Written by: Elizabeth Jackson
While more women are attending college than ever before, they continue to earn less than their male counterparts, according to an analysis of 2020 Census data from the Women’s Bureau of the Department of Labor. But that’s not true of women graduates from every university.
EDsmart examined data from the U.S. Department of Education’s College Scorecard to find which schools produce the highest-earning women graduates compared to men graduates from the same institution 10 years after graduation. For this analysis, only schools that primarily award undergraduate degrees were included, and gender determination was based on binary classifications from school records. In the event of a tie, the school with the highest median salary overall was used.
Median earnings were calculated for students who had received financial aid, were working 10 years out of college, and were no longer enrolled in school. Data is based on wages reported to the IRS via W-2 tax forms. It does not account for variation across programs within an institution, which the Education Department notes may be even greater than earnings across schools.
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#10. Viterbo University
– Location: La Crosse, Wisconsin
– Median women’s earnings: $47,700
– Median men’s earnings: $46,700
– Difference: $1,000
Viterbo University is a private Catholic university with a long tradition of honoring distinguished women graduates. The school in 2020 awarded all eight of its Distinguished Alumni awards to women. The honorees have a wide range of professional accomplishments, from a 2012 graduate who is now a Broadway performer to the CEO of an education-focused consulting firm.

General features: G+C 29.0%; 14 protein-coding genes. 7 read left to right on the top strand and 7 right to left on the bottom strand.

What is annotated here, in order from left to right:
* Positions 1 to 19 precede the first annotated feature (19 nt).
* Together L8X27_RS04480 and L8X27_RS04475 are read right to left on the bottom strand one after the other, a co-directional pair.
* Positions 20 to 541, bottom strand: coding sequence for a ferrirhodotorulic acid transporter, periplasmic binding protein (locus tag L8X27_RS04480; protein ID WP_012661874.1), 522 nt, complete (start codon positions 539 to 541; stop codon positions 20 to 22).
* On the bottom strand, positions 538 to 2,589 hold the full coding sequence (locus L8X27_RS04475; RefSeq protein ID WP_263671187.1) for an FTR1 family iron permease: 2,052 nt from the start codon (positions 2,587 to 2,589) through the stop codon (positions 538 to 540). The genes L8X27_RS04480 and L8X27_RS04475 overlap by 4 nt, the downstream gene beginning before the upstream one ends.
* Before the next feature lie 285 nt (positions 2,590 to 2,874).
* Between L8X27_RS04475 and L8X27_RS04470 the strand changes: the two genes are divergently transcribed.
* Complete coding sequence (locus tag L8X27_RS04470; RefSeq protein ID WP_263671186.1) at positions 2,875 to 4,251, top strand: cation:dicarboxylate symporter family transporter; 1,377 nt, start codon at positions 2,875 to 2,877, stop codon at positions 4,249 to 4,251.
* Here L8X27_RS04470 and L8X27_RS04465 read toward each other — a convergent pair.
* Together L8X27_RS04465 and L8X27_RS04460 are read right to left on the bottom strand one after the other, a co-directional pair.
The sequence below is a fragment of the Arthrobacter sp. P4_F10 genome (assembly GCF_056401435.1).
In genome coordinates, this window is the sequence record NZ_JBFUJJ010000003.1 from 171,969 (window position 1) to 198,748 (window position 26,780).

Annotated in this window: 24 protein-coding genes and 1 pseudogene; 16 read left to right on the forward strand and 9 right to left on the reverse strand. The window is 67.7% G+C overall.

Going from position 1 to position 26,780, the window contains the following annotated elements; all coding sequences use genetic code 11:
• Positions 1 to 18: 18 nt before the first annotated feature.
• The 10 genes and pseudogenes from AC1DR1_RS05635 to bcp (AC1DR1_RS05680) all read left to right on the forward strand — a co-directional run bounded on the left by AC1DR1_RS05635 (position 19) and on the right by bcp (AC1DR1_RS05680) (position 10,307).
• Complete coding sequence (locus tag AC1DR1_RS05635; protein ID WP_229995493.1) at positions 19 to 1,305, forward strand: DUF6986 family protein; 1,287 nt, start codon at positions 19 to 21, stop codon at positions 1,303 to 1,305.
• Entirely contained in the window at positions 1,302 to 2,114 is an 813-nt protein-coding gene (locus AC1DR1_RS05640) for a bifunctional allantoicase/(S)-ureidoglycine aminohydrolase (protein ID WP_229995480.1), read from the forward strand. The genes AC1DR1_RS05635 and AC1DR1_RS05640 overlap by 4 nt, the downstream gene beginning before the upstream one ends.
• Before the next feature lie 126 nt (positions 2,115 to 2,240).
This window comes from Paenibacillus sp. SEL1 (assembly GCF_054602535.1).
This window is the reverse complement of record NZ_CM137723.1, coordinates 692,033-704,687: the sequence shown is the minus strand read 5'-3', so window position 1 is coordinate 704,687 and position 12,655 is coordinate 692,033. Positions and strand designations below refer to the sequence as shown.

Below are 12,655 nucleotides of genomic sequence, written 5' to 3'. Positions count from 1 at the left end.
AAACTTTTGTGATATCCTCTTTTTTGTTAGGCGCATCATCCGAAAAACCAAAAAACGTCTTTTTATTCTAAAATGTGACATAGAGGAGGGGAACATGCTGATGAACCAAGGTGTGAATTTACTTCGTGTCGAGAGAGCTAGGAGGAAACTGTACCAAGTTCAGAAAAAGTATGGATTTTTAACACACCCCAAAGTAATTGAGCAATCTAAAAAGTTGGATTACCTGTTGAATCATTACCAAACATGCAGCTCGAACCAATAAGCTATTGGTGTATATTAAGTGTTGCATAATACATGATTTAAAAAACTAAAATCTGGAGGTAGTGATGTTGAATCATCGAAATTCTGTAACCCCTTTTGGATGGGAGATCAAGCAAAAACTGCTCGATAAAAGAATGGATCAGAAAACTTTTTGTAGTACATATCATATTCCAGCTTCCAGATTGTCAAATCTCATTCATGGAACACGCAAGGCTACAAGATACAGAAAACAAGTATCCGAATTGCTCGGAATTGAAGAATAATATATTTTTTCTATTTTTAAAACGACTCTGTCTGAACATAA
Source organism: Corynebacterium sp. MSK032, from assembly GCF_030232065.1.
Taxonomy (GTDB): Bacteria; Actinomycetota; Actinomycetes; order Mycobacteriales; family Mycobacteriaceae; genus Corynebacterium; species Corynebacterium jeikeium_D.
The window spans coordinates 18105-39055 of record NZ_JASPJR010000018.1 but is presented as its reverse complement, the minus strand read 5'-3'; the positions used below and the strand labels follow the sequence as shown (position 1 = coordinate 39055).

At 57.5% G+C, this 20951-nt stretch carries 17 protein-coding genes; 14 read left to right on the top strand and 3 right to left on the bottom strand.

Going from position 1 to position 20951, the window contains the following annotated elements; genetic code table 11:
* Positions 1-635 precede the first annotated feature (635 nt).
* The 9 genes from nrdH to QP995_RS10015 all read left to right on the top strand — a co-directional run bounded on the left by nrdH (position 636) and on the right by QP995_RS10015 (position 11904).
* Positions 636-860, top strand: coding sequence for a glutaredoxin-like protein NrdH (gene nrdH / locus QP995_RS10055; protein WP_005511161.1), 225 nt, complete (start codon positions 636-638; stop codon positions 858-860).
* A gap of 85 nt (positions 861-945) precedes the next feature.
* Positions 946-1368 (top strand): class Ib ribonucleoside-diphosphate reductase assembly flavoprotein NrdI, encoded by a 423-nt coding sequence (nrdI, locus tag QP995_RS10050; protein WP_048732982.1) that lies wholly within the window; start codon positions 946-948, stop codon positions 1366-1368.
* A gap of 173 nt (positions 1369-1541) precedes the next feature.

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#9. Marymount Manhattan College
– Location: New York City
– Median women’s earnings: $45,800
– Median men’s earnings: $44,600
– Difference: $1,200
Marymount began as a two-year women’s college in 1936. It has since expanded to encompass a more diverse student body, including men and nontraditional students. Among the school’s most successful alumnae is Kiley Reid, author of the critically acclaimed novel “Such a Fun Age.”
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#8. Oklahoma Wesleyan University
– Location: Bartlesville, Oklahoma
– Median women’s earnings: $54,100
– Median men’s earnings: $52,400
– Difference: $1,700
One stat may explain why Oklahoma Wesleyan University’s women graduates out-earn their male counterparts: The school’s most popular major is nursing, a typically female-dominated profession that is also highly paid. High demand for nurses has pushed salaries even higher.
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#7. American International College
– Location: Springfield, Massachusetts
– Median women’s earnings: $51,200
– Median men’s earnings: $48,300
– Difference: $2,900
American International College is a private university offering traditional academic majors as well as a number of professionally oriented programs. Among these are degrees in nursing and business. The school also has a rich tradition of sending graduates to work in politics. One notable graduate, former Massachusetts Sen. Dianne Wilkerson, went on to law school before entering politics: two careers typically associated with steep salaries.
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#6. Talladega College
– Location: Talladega, Alabama